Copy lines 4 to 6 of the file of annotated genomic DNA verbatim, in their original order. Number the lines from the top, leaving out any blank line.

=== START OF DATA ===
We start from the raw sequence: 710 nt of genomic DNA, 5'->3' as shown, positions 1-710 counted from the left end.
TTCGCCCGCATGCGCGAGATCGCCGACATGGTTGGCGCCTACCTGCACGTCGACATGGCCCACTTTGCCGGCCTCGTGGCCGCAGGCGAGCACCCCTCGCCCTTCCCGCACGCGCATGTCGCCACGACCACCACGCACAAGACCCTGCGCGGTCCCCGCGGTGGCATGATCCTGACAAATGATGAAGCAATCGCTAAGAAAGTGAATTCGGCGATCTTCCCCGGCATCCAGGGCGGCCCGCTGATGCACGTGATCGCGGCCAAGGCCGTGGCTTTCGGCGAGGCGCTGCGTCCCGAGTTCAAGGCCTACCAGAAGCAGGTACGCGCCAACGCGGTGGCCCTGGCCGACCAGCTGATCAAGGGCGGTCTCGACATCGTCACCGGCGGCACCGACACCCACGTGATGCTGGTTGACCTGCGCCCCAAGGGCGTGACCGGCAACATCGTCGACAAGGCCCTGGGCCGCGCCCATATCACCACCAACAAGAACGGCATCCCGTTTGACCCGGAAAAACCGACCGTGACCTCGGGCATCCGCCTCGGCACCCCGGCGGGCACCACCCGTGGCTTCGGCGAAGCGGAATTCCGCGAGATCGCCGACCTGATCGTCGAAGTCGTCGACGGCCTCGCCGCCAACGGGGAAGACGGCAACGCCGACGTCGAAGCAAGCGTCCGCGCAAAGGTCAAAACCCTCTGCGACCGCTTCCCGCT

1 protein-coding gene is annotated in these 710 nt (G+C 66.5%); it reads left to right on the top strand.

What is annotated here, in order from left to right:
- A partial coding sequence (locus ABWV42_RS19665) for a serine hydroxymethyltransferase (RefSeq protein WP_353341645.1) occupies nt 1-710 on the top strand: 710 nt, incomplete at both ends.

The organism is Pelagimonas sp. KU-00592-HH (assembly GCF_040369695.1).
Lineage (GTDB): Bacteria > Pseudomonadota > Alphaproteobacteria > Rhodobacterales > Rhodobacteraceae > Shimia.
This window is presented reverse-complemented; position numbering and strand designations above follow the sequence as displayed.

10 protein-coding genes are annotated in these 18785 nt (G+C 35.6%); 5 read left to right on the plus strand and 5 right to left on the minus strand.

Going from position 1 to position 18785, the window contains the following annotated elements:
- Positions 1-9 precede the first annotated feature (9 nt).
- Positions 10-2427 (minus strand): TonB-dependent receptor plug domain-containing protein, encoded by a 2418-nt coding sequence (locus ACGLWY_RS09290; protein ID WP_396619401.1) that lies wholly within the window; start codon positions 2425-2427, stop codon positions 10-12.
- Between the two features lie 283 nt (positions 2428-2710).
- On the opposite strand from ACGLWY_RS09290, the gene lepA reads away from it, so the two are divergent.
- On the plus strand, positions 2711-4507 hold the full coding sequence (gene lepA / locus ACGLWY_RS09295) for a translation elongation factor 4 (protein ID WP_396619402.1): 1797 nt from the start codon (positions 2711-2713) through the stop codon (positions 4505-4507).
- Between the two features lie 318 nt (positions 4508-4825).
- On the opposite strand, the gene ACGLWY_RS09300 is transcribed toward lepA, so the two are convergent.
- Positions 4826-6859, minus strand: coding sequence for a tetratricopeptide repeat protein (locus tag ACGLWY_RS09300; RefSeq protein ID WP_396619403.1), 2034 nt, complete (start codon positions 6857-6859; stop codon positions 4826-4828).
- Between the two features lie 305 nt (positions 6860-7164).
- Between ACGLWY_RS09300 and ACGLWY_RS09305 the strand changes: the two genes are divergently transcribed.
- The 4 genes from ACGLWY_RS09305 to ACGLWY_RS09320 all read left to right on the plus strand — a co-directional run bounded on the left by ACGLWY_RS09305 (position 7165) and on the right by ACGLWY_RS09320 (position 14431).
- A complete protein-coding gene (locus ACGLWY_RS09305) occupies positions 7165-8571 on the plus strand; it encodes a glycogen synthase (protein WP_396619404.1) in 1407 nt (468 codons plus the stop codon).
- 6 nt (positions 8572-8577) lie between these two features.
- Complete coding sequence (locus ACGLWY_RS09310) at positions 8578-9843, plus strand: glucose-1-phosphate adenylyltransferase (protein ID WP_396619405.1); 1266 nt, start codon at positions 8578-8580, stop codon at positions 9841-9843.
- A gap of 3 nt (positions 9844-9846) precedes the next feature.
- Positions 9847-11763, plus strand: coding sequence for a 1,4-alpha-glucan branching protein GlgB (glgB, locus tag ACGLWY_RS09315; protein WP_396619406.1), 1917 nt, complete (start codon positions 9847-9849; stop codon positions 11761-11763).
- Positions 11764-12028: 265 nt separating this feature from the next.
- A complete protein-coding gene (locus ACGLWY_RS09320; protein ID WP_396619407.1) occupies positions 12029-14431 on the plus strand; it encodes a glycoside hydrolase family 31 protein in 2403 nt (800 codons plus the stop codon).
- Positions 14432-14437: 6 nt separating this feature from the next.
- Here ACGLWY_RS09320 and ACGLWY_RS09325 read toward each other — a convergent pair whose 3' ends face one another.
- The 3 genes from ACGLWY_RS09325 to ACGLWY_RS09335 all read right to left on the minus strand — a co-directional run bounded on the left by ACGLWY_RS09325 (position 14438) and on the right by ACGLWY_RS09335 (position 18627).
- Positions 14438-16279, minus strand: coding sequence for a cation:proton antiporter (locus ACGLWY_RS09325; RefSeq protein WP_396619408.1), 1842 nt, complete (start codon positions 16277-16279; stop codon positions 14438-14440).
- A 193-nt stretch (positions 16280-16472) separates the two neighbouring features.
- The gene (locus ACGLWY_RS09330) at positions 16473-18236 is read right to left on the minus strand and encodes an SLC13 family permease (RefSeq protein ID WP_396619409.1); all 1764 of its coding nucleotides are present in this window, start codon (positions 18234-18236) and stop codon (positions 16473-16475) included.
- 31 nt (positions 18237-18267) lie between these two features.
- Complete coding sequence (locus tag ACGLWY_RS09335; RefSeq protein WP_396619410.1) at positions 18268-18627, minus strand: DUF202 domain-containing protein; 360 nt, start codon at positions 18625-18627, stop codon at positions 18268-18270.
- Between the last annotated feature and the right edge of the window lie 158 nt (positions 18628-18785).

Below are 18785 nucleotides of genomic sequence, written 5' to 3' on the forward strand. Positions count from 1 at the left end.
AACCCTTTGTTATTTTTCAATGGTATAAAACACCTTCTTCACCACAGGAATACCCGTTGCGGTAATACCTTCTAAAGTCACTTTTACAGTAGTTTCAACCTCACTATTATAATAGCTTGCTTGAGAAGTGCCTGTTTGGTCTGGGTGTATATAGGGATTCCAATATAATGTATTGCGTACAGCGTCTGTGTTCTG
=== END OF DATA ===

What is annotated here, in order from left to right:
- A partial coding sequence (locus ABWV42_RS19665) for a serine hydroxymethyltransferase (RefSeq protein WP_353341645.1) occupies nt 1-710 on the top strand: 710 nt, incomplete at both ends.

The organism is Pelagimonas sp. KU-00592-HH (assembly GCF_040369695.1).